Let's answer the question by showcasing topic-comment, by defining 被 usage and then see if there is any overlap.
Let's open with examples for topic-comment.
作业(我)做完了。 Done homework.
(你)饭吃完了吗？ Finishing eating (dinner)?
违法的事情(你)不要做。 Do not do illegal things.
这个信件，老板吩咐我亲手转交给你。 Boss instructed me to hand you this envelop in person.
The interesting thing about these sentences is that order reversal is possible for all four and the alternate ordering is probably just as likely in real life. See below.
In the alternate ordering, the sentences may put more emphasis on the earlier agent or action or descriptive quality in the sentence. (In example 4, the 2nd ordering highlights 亲手. Other examples are more obvious.) Nevertheless, re-ordered or not, they describe identical actions and are grammatical either way. Also, more alternative ordering may be possible.
Thus, one may find it efficient to identify topic and comment in these sentences and take advantage of the pattern that topic can either precede or follow comment. One may even define special topic-comment structure by this exact quality of having at least 2 possible grammatical ordering.
So, the examples above -- via virtue of allowing order reversal -- are indeed topic-comment.
That said, I really don't see an easy way to differentiate topic-comment sentences vs non topic-comment sentences. That calls into question whether topic-comment structure is truly universal. In any case, if your sentence contains a linking verb like 是. Order reversal probably cannot be done. Semantically, there is always topic and always comment. But you don't always have topic-comment structure.
这辆车是他的。 This car is his.
平面三角形内角和为180度。Planar triangles' inner angles' sum is 180 degrees.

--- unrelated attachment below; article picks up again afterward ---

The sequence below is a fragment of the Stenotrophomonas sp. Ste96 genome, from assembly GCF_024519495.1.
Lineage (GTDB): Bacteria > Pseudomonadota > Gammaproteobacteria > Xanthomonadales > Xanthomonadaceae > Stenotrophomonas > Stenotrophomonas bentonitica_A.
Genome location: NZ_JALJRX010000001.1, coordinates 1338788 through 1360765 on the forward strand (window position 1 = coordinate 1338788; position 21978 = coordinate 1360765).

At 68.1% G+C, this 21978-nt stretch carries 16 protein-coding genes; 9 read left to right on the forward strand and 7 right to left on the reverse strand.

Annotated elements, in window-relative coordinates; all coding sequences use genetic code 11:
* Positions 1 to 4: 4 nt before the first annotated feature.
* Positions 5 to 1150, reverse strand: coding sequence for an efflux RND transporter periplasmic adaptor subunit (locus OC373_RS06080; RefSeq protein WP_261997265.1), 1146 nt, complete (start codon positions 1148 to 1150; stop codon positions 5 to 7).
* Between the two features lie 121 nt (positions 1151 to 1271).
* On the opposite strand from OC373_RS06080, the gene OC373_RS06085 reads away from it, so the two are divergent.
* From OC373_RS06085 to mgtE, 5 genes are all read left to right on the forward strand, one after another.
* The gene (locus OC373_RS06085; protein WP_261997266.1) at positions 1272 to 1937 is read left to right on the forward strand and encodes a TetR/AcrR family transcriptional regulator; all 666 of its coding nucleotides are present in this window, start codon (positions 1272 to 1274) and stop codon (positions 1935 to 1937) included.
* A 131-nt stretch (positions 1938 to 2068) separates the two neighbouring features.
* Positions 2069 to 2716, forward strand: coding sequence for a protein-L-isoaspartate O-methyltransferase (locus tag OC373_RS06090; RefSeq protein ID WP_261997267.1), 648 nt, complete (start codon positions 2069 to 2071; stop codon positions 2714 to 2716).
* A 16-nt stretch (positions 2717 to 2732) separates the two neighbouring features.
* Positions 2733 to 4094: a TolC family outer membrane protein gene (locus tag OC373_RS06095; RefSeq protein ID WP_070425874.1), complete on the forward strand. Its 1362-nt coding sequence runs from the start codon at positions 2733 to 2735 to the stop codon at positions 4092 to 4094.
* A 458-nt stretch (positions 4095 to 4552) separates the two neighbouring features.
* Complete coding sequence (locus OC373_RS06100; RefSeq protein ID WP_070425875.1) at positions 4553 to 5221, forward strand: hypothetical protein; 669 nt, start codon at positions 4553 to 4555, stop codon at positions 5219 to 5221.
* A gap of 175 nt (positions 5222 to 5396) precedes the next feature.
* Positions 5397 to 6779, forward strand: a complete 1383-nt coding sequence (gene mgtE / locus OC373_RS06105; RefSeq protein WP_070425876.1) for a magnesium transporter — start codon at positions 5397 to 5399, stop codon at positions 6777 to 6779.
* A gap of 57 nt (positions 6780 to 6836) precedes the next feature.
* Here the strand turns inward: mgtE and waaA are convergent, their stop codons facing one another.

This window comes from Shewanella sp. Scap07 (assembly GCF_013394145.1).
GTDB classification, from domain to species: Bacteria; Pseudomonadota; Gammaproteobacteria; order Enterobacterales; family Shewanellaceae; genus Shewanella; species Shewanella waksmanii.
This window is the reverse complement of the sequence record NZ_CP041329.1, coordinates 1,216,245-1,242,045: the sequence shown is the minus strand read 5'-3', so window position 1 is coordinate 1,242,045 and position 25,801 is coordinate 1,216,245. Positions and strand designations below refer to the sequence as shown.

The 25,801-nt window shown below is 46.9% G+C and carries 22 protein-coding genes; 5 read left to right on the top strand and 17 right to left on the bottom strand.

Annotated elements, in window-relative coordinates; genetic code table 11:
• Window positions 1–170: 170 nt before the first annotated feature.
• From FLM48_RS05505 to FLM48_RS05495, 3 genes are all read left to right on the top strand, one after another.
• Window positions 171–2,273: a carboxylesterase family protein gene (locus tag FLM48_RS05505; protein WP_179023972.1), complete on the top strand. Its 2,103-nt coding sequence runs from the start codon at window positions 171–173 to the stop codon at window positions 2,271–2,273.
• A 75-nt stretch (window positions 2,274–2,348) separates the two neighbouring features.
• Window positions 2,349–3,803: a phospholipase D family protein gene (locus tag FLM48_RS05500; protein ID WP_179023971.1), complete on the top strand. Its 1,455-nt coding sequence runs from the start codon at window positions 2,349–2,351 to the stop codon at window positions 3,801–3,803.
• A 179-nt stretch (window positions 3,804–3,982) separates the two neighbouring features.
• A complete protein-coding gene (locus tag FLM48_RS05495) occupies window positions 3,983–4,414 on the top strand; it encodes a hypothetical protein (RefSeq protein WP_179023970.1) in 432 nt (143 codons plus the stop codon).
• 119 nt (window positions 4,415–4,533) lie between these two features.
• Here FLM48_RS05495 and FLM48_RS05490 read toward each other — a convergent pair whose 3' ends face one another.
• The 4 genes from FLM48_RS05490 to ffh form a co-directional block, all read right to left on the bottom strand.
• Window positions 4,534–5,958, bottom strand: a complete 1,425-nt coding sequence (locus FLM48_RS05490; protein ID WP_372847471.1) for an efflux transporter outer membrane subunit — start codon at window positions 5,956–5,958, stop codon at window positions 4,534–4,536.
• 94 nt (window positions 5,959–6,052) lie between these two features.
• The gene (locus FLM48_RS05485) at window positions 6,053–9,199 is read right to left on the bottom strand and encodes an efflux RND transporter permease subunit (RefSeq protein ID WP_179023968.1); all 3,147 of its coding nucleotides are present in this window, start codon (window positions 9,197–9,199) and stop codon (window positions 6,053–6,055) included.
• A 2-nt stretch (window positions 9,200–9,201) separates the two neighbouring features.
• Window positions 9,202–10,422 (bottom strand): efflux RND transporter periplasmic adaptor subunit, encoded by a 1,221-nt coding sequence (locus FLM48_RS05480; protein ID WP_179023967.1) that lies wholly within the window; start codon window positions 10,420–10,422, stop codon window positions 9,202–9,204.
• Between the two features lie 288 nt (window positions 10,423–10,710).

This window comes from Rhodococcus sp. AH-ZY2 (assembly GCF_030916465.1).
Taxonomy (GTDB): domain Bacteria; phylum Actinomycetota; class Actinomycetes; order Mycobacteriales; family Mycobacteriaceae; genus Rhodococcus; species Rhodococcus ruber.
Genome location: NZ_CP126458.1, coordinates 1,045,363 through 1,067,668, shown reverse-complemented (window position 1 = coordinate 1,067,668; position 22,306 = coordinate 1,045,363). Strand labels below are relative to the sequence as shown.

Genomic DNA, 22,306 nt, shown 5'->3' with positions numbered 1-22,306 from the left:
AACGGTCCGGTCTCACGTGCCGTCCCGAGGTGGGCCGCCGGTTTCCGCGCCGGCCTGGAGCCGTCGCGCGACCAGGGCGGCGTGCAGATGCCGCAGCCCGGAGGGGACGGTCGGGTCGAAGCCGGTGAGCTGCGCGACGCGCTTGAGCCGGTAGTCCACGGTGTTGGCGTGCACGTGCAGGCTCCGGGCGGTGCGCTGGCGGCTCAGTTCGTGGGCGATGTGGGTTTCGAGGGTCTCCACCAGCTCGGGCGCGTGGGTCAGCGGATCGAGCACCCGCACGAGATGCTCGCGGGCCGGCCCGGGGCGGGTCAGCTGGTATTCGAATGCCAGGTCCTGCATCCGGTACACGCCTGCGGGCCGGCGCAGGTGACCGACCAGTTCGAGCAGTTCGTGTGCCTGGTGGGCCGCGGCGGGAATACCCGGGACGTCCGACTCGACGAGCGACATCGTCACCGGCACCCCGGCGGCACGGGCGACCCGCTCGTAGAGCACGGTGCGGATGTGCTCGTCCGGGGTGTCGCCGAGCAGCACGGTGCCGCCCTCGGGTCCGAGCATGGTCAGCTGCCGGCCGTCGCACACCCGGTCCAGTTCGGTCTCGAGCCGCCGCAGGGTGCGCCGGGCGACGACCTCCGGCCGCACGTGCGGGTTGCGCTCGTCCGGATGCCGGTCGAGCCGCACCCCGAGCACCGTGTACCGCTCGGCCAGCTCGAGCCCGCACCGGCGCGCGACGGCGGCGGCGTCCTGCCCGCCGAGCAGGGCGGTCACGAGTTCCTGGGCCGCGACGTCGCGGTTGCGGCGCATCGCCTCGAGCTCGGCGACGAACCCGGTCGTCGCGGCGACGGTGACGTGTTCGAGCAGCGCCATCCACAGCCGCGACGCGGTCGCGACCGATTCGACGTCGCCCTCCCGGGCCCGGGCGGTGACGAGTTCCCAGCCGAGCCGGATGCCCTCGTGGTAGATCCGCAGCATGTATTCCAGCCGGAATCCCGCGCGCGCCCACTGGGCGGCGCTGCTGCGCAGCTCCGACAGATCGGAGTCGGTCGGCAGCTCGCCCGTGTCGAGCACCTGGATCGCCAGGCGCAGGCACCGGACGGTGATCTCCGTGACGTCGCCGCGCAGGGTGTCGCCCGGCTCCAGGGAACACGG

(Literal translation to show the Chinese structure.)
The reality does get more complicated than what is shown here. Not least because the linking verb may be omitted.
Definition of 被 structure
In the linking verb examples, you cannot use 被. So those are out of the picture.
In the topic-comment examples --- at least in my examples where the topic are noun phrase, you can always try inserting 被。A bunch of funny sentences are going to form. I want to use those strangeness to explore what 被 does.
If you have good familiarity with Chinese, you instantly recognize example 1)-3) are not sensible. Literally 100% never said. 4) is sensible but it does not have the same order as in topic-leading ordering.
So we have a conclusion: topic-comment reversal is not replicated by 被 related structure.
被 has a structure of its own and usages of its own. It is better considered as a helping word that in usage induces the following phrasal structure:
Noun phrase (optional) + 被 + noun (optional) + verb phrase
and in meaning induces the connotations described by Li and Thompson. (All is well in their example except the word 气 is not used in a real way.)
被 signifies that the normal target of the verb phrase is not. A reflection happens. For example,
被人肉 got doxx'd
被自杀 got suicided (ie. murdered and displayed as seeming suicide)
我被辞职了 I got resigned (ie. I was fired but I totally had agency in the resigning.)
Note that the connotations here are in line with Li and Thompson's analysis.
The more flexible definition above is the more inclusive one. But for educational purpose, let's also do a more particular (limited) definition of 被:
Noun phrase (optional) + 被 + noun (optional) + verb phrase
The leading noun phrase is the target of the verb phrase; the optional noun is only grammatical if it was the subject of the verb phrase otherwise.
If you use all components in "NP + 被 + noun + VP" such as in your example
no further order reversal is grammatical. (If you use 被 + VP only, there is nothing to reverse. But you can move this combo around freely and be gnarly with your sentences.) In other words, starting with a 被 sentence, there may not be corresponding topic-comment sentence.